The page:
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The PJ Tatler

Bridget Johnson


March 16, 2012 - 4:13 pm

In an interview yesterday on Afghanistan’s Tolo TV, Defense Secretary Leon Panetta assured the host that the soldier who opened fire on villagers in Kandahar province will be brought to justice “swiftly.”

Panetta visited Afghanistan to meet with an angry President Hamid Karzai in the wake of last weekend’s shooting rampage, in which 16 villagers in three houses were killed.

Arriving in Kansas today, the suspect in the shooting was identified as Staff Sgt. Robert Bales. On his request, the 38-year-old is being represented by John Henry Browne, who represented serial killer Ted Bundy and “Barefoot Bandit” Colton Harris-Moore.

“It’s going forward under our procedures of military justice, and I’ve urged them to do a thorough and expeditious investigation that will determine what charges are to be brought against this individual,” Panetta told Tolo. “And once those charges are brought, I can assure the Afghan people that he will brought to justice swiftly.”

The presenter asked if “ugly incidents” have put the U.S. and the Afghan government in a weaker position dealing with the Taliban.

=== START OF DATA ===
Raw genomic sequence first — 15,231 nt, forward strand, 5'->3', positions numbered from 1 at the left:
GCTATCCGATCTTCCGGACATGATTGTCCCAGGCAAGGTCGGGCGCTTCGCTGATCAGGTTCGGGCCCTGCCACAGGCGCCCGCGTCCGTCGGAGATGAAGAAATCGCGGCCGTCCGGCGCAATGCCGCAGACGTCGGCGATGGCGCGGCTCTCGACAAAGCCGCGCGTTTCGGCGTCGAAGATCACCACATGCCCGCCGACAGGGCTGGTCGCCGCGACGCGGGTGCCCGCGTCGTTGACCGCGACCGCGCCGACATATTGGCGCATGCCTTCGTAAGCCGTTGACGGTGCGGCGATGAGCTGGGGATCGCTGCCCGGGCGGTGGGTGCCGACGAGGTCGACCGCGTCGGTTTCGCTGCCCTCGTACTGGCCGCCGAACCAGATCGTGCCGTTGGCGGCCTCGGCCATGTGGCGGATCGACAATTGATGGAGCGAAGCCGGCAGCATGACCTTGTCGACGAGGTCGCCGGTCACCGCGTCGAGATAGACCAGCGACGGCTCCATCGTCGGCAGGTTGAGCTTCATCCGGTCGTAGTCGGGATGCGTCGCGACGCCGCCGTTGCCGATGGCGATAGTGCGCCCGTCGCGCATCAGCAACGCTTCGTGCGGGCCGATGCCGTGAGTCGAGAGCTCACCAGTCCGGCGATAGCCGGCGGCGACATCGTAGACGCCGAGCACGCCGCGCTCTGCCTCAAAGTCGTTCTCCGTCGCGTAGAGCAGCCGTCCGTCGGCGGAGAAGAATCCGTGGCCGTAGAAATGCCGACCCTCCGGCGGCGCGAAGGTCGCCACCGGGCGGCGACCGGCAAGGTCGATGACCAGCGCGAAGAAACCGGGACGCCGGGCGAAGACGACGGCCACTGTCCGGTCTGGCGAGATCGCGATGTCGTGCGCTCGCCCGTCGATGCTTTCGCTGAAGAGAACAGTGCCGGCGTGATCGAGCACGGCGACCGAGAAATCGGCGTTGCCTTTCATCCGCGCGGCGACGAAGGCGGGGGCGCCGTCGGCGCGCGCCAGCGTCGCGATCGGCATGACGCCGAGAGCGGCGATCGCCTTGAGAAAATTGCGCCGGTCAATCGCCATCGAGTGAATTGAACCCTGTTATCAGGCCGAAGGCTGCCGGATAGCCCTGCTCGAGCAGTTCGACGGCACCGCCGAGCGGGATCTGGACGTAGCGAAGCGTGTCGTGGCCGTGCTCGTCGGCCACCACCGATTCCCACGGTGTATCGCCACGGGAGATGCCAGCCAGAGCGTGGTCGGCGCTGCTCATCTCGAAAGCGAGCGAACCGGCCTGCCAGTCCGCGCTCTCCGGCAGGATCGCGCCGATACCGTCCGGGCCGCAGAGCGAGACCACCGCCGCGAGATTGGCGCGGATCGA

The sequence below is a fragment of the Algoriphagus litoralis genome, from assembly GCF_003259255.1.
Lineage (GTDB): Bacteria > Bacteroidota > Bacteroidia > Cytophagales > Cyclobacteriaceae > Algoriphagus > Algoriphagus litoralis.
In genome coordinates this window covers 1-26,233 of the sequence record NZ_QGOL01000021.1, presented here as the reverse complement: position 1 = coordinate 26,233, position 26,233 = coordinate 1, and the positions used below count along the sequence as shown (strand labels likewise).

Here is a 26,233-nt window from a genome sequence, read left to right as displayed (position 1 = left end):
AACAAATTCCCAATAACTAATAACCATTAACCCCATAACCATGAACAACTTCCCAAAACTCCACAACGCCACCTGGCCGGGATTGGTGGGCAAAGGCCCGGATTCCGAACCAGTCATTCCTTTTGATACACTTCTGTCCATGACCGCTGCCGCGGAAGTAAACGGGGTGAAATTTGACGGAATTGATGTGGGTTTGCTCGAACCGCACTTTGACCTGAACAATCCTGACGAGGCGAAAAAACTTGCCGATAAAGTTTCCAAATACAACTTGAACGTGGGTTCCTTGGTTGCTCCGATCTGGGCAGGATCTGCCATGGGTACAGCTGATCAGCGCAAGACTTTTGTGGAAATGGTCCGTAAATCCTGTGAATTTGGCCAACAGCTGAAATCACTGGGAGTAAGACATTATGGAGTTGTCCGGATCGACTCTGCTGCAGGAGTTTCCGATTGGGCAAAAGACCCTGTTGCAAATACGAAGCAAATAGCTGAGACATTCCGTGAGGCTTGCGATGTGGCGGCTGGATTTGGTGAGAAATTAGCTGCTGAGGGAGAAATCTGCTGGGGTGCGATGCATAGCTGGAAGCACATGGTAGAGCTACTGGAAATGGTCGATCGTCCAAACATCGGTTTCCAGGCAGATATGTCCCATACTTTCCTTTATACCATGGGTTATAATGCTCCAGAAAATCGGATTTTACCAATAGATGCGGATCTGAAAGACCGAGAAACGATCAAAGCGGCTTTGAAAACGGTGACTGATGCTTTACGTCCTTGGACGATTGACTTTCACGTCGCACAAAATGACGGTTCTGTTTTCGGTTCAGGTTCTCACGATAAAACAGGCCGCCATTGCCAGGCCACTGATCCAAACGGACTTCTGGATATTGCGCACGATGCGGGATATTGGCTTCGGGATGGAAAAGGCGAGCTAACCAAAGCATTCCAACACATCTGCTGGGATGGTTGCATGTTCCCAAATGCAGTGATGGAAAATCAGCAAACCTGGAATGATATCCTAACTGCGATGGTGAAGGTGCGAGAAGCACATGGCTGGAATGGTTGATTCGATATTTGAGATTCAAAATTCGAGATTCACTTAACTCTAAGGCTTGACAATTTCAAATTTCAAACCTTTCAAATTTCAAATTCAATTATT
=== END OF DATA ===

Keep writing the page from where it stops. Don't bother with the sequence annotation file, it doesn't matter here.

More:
“You know, as I’ve said, war is hell,” Panetta said. “We’ll see these kind of incidents take place. They are tragic. We need to learn from them. We need to make sure they don’t happen again. But we cannot allow those incidents to undermine the strategy that the Afghan people and the United States and our NATO partners are engaged in.”

Bales, married and a father of two, served three combat tours in Iraq before being deployed to Afghanistan. Browne called his client “mild-mannered” and told the Associated Press that the soldier had seen a friend’s leg blown off the day before the massacre.

Bales could face the death penalty if convicted of the slayings.

Obama called Karzai early this morning after the Afghan president lashed out at the U.S. to reporters and suggested that there must have been more than one shooter.

Bridget Johnson is a veteran journalist whose news articles and opinion columns have run in dozens of news outlets across the globe. Bridget first came to Washington to be online editor at The Hill, where she wrote The World from The Hill column on foreign policy. Previously she was an opinion writer and editorial board member at the Rocky Mountain News and nation/world news columnist at the Los Angeles Daily News. She is an NPR contributor and has contributed to USA Today, The Wall Street Journal, National Review Online, Politico and more, and has myriad television and radio credits as a commentator. Bridget is Washington Editor for PJ Media.
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